Rowan Williams: Thinking Naively, Rigidly And Uncreatively About Europe

Rowan Williams - Archbishop of Canterbury - EU Referendum - European Union - Brexit

Et tu, Archiepiscopus?

Another day brings more disingenuous, pseudo-Christian piffle over at Reimagining Europe, this time from the former Archbishop of Canterbury, Dr. Rowan Williams (and his ghost/speechwriter Philip Waters).

Waters/Williams write, in a transcribed lecture humorously entitled “Thinking Creatively About Europe”:

Europe also has its Muslim and Jewish legacies. Christianity, Islam and Judaism are a family quarrel rather than a clash of civilisations. We need to remember that Medieval Catholic theology was crucially informed by influx from the Muslim and Jewish peripheries.

The mix of legacies means that Europe has had a history of at best conversation and at worst confrontation about authority: who should we listen to, who should we obey? In debate over the rights of state and church the insight persists that there are two schemes of reference, the political and the spiritual: they overlap but they are not the same. It is not necessary to go into detail about the differences between Eastern and Western Europe, or between Catholic and Protestant: the  above generalisations hold equally for all of them. To take one example, John Calvin’s ideas on the  relationship between realms of power are more like those of Thomas Aquinas than they are like those of Martin Luther.

One of the problems we face today is the idea of the clash of civilisations, and the suggestion that one of those civilisations is Western democracy. This idea forgets the ineractions throughout history which have created that very Western democracy. Without an understanding of history, the idea of the superiority of Western democracy seems to be self-evident.

‘Over There’ dwell peoples who do not know the self-evident benefits of democracy; and the reason usually given is that they are religious. One of the effects of modernity is strangely enough to drive people to radicalism. ISIS is an example of how the introduction of Western values in the form of confrontation leads to simplification of a heritage, in this case Islamic. There is no place for approaching any modern problems from a standpoint of triumphalism. What we can say is that a series of providential insights have been given within Europe which are to be shared with other parts of the world.

Wait for it…

All this is relevant for a consideration of Britain and Europe. There is no way we can talk about British values which are opposed to European or indeed wider values. My fear is that if Britain steps back from Europe it will be stepping back from its own heritage. In Britain we have not done too badly in sharing with and learning from others. In talking in isolationist terms we run the risk of nailing our colours to a myth.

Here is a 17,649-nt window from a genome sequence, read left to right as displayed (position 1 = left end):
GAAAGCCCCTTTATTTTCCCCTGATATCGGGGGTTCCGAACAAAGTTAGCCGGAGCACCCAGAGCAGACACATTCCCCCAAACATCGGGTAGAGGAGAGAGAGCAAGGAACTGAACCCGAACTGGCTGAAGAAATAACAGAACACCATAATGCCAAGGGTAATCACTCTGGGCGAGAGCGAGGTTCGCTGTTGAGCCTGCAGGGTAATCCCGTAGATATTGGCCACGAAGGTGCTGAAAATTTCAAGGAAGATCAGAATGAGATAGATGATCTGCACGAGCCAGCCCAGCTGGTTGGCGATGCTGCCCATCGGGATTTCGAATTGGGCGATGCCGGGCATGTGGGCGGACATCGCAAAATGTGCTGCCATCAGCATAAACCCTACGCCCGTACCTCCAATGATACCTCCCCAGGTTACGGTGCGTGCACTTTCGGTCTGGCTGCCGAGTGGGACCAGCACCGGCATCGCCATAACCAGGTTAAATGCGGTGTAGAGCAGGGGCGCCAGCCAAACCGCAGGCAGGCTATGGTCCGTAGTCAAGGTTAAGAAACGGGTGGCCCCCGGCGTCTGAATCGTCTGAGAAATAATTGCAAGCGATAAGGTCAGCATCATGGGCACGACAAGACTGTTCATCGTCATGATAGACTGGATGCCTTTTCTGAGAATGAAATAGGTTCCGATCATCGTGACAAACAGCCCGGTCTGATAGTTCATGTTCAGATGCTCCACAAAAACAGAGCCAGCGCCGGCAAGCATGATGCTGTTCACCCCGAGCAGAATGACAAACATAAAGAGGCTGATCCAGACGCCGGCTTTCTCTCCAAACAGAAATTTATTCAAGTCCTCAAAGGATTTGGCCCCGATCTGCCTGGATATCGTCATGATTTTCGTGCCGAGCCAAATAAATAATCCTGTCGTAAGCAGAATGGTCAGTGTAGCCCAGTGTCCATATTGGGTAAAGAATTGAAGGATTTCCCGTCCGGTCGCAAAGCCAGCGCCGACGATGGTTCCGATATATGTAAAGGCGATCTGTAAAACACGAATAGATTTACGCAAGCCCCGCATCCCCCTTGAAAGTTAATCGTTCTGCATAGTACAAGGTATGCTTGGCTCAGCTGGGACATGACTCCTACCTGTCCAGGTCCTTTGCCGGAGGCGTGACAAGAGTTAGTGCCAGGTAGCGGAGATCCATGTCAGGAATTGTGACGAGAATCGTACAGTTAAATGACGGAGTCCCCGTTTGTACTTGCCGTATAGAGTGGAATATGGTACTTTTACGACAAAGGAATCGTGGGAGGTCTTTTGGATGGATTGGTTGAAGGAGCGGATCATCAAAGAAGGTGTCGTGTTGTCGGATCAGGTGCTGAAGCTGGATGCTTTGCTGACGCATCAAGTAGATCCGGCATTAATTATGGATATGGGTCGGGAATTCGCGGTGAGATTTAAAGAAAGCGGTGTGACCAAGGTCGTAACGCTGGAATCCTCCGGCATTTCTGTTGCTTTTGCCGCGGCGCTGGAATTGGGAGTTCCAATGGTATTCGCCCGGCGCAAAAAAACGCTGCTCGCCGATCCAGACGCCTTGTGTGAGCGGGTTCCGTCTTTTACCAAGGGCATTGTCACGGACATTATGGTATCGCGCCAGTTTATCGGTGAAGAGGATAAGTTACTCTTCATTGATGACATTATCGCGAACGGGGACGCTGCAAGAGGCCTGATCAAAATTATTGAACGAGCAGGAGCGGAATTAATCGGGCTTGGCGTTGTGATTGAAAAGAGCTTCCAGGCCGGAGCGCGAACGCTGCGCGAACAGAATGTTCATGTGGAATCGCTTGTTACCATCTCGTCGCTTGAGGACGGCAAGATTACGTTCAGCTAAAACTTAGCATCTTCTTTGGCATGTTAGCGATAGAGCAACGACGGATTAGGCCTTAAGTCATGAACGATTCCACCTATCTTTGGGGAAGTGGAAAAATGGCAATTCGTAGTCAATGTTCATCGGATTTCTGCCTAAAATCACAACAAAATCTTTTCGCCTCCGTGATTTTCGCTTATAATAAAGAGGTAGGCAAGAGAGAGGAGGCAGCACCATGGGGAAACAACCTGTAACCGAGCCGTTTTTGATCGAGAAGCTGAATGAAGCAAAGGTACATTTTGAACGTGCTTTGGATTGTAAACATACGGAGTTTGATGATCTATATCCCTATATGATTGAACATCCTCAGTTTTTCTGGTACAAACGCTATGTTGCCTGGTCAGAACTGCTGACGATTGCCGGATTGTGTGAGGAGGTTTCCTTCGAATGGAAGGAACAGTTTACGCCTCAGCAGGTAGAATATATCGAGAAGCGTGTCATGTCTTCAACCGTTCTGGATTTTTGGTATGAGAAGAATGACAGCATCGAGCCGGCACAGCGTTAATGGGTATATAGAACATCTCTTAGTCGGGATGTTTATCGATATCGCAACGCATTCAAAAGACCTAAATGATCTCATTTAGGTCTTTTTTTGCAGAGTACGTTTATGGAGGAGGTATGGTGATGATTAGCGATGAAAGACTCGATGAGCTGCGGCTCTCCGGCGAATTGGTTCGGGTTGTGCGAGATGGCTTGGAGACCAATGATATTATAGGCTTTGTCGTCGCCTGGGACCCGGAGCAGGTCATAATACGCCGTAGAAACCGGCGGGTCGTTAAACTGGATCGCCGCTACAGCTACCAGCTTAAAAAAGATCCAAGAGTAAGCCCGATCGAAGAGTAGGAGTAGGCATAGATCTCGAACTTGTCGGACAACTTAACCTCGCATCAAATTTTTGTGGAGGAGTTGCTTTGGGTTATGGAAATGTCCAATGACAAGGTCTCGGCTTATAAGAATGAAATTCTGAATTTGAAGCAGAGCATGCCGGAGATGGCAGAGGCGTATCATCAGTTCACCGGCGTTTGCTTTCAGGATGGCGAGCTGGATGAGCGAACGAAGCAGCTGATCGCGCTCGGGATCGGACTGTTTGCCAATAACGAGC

In other words: religion, religion, religion, religion…political union!, with absolutely no attempt to draw any link of necessity between the two.

Whoever said anything about “step[ping] back from Europe”, as Williams disingenuously attempts to characterise the anti-EU stance? On the contrary, Brexit is an opportunity for Britain to re-engage with a world which has moved on since the post-war days of giant regional blocs facing off against one another, as any thinking Brexiteer will tell you. And yet the former Archbishop of Canterbury seems intent on defeating a straw man argument, that of the stereotypical isolationist little Englander who wants to pull up the drawbridge, cease all cooperation with our neighbours and turn the clock back to 1955.

This says a lot about Rowan Williams, but nothing good. It shows that on this most existential of questions he is fundamentally intellectually uncurious. Rather than seeking to understand why so many of his countrymen want to leave a dysfunctional and failing political union, he retreats into the comfort zone occupied by so many of his brethren in the centre-left, middle class clerisy, in which pro-EU types are enlightened and progressive while eurosceptics are somehow backward and reactionary.

We see it again when Williams claims that “we have not done too badly in sharing with and learning from others”. Well, who in blazes ever suggested otherwise? Our quarrel with the European Union is not that it encourages sharing and learning. Our quarrel is that the EU is a One Size Doesn’t Fit All embryonic supra-national government of Europe, unreplicated in any other corner of the globe, which seeks to gradually usurp the traditional powers and competencies of its member states in order to form an ever-closer union whose ultimate destination can only be a United States of Europe.